Tip n’ Tricks for Raising a Dog in an Apartment
Apartment living doesn’t always lend itself well to caring for a pet.
Especially a pet that requires copious trips outside in order to relieve himself. A dog’s large size and abundance of energy can cause problems for those living in small spaces, but that doesn’t mean raising one there is impossible. If you’ve got small quarters but are still considering adopting a pup, here are few things to keep in mind.
Exercise a Lot
Most problems develop from a dog having to much energy and nowhere to let it loose. Combat this problem by taking your dog for at least two long walks each day. If you can take him jogging or allow him to run around the dog park that would be even better. Dogs need at least two high-intensity exercise sessions a week if you want to keep them from chewing up the cabinets.
Get the Right Breed
When it comes down to it, size really doesn’t play much of a factor in whether or not a dog can thrive in a small environment. It’s the capacity to chew and need to run that you have to worry about. Different breeds have different needs and some large dogs are happy to lounge around all day, like Greyhounds, while some small ones will tear your apartment apart if they don’t get to run free at least twice a day.
Protect Your Floors
Rather than let your dog run loose around the apartment, designate a specific area in the apartment where he can chew his bones and play games. It’s easier to pay for floor repairs in one spot than an entire apartment. Place a temporary mat down where he eats and chews to absorb any possible tears or stains. Also, make sure you’ve got your gear ready at the door to clean him off when he comes in from the rain.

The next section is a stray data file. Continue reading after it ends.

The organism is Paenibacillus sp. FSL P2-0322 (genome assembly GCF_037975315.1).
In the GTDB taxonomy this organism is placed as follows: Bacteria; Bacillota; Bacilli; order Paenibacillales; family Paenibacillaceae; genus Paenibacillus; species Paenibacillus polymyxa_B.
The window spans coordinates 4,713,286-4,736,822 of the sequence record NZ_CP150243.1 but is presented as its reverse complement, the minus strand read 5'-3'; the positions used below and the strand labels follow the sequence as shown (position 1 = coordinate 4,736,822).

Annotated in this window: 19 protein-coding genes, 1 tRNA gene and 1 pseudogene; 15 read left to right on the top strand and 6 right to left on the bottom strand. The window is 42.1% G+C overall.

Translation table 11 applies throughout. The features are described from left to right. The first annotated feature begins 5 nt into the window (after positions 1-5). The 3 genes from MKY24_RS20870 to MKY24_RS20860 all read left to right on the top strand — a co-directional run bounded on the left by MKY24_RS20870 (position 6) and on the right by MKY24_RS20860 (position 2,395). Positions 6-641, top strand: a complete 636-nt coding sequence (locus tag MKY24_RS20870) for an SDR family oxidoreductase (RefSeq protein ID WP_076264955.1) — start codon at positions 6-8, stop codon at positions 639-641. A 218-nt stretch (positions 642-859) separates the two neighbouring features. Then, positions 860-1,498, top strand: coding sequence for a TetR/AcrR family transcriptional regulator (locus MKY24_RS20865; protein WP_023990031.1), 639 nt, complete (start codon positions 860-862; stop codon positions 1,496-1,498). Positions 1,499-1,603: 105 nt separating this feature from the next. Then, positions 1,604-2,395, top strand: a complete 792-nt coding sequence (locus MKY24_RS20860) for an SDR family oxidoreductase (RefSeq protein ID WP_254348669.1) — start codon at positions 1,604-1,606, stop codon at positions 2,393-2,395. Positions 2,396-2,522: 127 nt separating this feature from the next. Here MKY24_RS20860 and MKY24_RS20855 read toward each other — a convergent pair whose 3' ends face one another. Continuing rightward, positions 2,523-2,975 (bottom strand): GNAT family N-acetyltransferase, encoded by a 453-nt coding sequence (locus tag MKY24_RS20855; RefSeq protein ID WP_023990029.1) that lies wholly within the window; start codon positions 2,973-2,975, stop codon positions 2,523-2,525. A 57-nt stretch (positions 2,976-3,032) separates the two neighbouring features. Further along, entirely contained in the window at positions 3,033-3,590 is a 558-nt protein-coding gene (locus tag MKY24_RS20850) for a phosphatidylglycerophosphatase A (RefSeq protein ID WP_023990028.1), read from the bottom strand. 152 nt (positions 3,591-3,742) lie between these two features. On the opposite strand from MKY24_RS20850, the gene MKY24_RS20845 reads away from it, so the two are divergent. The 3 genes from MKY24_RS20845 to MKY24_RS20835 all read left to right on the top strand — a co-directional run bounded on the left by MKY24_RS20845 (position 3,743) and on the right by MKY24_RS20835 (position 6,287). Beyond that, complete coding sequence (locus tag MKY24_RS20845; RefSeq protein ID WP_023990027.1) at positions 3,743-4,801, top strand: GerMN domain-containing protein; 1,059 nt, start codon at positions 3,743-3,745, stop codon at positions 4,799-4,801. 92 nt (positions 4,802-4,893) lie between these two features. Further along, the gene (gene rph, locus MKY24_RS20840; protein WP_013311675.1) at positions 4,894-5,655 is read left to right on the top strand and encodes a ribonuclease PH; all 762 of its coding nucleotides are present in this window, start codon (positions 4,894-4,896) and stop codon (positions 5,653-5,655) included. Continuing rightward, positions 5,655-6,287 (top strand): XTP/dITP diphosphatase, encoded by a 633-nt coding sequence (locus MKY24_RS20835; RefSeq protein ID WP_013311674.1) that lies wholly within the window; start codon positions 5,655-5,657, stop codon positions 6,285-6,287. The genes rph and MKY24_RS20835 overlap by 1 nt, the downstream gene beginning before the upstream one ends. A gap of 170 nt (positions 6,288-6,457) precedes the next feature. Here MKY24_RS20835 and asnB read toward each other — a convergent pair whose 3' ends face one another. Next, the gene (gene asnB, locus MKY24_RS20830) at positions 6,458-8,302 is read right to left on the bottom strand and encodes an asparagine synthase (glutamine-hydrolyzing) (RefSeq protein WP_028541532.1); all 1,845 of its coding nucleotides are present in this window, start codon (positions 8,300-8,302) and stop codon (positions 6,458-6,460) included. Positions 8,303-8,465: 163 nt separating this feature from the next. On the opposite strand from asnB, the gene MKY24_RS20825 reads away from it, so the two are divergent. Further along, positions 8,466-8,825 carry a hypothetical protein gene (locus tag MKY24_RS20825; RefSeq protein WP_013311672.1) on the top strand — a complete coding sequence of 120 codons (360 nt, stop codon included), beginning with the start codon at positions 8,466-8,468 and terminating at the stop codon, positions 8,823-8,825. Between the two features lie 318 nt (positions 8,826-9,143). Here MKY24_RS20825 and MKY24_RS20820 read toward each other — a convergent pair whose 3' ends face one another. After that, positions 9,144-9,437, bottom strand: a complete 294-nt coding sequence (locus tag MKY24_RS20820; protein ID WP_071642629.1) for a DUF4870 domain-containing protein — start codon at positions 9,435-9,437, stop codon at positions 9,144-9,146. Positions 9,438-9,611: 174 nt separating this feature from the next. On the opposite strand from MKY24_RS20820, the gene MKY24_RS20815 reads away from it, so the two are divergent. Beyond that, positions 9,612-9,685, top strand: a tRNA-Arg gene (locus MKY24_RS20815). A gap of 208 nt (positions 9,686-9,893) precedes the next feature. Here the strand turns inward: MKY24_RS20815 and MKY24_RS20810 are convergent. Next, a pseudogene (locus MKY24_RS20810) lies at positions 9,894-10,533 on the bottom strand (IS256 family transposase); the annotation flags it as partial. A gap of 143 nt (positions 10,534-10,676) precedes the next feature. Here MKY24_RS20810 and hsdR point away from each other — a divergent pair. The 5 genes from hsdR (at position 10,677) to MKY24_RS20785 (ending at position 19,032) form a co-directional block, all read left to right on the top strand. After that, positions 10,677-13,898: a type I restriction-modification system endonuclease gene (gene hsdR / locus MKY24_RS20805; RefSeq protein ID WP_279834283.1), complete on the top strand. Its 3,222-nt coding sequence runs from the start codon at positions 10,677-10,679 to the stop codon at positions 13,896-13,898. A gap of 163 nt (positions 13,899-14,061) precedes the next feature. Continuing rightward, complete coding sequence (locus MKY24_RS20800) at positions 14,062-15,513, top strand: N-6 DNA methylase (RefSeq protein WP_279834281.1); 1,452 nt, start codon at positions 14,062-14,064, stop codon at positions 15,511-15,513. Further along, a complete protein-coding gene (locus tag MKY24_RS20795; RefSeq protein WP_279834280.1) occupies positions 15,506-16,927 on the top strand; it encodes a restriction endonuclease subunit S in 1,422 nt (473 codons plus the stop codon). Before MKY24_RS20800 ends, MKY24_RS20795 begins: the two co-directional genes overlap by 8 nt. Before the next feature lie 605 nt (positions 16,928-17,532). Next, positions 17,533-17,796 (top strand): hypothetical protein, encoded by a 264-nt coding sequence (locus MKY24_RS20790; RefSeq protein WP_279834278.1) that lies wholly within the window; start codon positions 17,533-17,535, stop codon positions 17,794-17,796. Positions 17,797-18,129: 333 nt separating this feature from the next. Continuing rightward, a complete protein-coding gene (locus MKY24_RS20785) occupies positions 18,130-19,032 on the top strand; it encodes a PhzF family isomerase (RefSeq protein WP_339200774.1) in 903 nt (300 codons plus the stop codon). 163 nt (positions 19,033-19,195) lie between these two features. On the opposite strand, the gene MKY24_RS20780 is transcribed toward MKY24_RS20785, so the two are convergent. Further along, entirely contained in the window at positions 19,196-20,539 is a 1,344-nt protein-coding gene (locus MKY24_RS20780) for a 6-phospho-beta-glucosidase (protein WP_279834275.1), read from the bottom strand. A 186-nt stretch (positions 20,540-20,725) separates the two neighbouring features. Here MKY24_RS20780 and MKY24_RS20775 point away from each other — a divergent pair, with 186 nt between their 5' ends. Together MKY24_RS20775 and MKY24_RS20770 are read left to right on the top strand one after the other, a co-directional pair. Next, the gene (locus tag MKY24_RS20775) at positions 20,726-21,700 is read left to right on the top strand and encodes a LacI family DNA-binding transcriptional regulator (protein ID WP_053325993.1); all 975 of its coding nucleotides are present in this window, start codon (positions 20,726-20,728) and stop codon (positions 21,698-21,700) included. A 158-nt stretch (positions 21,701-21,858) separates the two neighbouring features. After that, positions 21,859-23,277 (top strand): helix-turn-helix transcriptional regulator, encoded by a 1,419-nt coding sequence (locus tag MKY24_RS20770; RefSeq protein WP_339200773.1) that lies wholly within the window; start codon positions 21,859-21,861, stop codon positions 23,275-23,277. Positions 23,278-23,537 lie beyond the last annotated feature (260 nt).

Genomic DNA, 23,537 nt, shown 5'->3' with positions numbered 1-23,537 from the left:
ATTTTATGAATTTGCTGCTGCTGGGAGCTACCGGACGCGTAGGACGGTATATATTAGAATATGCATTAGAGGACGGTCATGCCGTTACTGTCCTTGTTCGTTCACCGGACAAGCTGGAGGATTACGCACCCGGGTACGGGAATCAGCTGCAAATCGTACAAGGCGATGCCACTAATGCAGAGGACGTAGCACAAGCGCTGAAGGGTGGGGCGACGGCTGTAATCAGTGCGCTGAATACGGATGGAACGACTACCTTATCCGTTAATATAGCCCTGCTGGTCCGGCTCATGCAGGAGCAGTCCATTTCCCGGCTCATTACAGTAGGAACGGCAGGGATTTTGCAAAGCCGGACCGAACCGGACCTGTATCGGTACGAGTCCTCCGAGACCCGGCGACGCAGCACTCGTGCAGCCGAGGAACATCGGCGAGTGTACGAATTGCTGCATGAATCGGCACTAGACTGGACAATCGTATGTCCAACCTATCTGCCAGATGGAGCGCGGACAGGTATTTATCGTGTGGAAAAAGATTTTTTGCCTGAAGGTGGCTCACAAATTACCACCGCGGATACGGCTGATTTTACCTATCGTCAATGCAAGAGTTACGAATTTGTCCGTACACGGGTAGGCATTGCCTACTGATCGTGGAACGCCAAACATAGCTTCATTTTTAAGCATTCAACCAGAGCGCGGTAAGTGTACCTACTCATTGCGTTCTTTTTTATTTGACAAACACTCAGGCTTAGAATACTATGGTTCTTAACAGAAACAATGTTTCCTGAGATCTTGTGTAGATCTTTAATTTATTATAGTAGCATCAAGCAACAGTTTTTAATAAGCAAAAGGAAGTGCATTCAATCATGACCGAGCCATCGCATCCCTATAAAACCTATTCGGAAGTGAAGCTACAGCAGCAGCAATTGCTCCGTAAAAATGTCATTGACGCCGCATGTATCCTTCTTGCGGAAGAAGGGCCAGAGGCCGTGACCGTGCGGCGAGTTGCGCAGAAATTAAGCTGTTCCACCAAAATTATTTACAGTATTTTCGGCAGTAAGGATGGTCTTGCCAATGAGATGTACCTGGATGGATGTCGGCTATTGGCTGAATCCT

Desensitize Your Pup
Strange noises and people can make a pup anxious and cause him to act out by destroying property or barking incessantly throughout the day. It’s important to get him used to his environment by allowing him to interact with people living around you. Give him a little time to get used to all the noise and be sure to taking him to obedience classes where they can help with his issues.
Aim For the First Floor
Your dog, especially as a puppy, will need to make frequent trips outside to use the bathroom. Having an apartment on the second or third floor will make this a tedious process so try and secure one on the first floor to avoid the stairs. Your legs and your pup’s bladder will both appreciate it.
Add a Balcony Potty
If for some reason you can’t get an apartment on the first floor you’re not quite out of luck. Hopefully your apartment has a balcony, which can be home to an emergency potty. You can create your own, but it’s easy to buy a contraption with faux grass upon which your pup can do his business if the urge strikes in the middle of the night.
Set Aside Extra Cash
No matter how well behaved your dog might be, you should acknowledge that there’s a high possibility he’s going to destroy something or leave a stain. You’ll have to pay to prepare it, so if you prepare yourself to lose your deposit going in you won’t be too upset upon move-out day. You might also want to set aside extra cash in case he destroys something big you have to replace, like cabinet doors.
Establish a Relief Routine
One of the advantages of having a house with a yard is that when your dog needs to go all you have to do is open the back door. Some homeowners even have the luxury of a doggie door so he can let himself out. As an apartment dweller the dog will require more attention when he does the deed. Create a schedule so you can both be on the same page and he’ll be able to go at specific times during the day, hopefully during your twice-daily walks.
Hire a Dog Walker or Daycare
If you work out of the home and can’t make it back to check on your pet throughout the day, it might be a good idea to hire someone to do it for you. Alternatively, you can sign him up for daycare and let him play with others all day. This’ll allow him to get plenty of exercise and not force him to hold himself for hours on end.